Always choose a kitchen garbage disposal with a sturdy motor - at least 1/2 horse power. A less powerful one will clog easily and will need replacing after a few years. High-quality models have stainless-steel interior parts, an anti-jam feature, and plenty of insulation to keep noise down.
The fatter the unit is, the quieter it's likely to be. A good garbage disposal will run anywhere from $100 and up to $300 - anything cheaper is not worth buying.
There are two types of disposals: continuous and batch-feed. Continuous-feed models are activated by a wall switch. Batch-feed models start up when you turn the lid. Batch-feed types are quieter and safer, because they can't be run unless the lid is in place. The mechanism also prevents silverware from falling into the running disposal. However, they're less convenient and come with fewer options.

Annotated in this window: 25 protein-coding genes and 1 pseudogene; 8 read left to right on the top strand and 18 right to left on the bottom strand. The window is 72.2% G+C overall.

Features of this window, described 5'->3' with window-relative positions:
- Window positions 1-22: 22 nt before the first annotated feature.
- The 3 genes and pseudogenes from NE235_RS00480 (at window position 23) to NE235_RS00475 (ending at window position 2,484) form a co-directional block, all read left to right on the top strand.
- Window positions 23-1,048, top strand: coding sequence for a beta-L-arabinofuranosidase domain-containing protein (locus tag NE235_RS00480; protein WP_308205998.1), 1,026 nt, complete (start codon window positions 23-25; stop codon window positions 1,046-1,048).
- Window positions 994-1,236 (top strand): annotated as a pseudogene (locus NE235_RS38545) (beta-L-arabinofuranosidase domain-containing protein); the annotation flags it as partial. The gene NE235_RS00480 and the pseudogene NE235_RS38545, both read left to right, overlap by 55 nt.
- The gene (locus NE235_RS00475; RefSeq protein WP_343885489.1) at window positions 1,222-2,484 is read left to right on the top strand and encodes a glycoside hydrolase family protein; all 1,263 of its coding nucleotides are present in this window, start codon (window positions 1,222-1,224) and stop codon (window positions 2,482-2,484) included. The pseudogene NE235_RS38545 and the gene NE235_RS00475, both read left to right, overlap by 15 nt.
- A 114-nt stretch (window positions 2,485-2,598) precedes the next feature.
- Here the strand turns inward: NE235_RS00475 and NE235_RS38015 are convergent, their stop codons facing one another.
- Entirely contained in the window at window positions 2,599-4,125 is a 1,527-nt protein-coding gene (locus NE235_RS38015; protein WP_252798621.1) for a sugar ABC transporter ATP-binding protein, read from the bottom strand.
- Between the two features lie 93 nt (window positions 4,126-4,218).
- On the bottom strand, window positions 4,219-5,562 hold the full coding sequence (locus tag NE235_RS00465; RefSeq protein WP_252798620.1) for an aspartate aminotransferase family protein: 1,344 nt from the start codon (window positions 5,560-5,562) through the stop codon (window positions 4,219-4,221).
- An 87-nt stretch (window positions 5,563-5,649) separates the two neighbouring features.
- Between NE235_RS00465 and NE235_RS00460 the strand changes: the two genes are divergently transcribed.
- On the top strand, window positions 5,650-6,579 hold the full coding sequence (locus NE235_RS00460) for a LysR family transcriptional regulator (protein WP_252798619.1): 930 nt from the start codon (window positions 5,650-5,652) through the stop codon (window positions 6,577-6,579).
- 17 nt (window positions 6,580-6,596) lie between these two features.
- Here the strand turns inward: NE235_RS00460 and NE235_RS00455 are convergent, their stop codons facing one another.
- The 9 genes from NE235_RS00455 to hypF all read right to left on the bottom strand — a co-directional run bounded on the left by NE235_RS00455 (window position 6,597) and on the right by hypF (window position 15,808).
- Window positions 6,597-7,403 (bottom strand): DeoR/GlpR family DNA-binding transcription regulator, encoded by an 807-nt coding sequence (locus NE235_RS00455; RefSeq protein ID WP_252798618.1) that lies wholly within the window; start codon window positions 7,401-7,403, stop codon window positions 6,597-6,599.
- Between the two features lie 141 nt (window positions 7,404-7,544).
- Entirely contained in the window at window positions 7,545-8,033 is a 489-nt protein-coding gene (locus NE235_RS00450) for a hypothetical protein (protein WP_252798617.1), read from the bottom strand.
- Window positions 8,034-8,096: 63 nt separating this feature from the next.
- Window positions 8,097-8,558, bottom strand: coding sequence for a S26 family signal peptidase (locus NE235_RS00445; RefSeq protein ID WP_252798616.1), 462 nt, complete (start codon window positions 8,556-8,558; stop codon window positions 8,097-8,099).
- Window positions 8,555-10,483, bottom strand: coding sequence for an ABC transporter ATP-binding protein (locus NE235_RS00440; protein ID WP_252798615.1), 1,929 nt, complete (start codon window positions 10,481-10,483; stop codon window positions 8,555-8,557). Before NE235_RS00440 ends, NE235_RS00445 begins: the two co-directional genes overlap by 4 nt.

A disposal should have its own 120-volt electrical circuit. The connection can either plug-in or hard-wired, though some communities require hardwired. Check your local code before doing anything - some building codes prohibit the use of disposals, while others require them.
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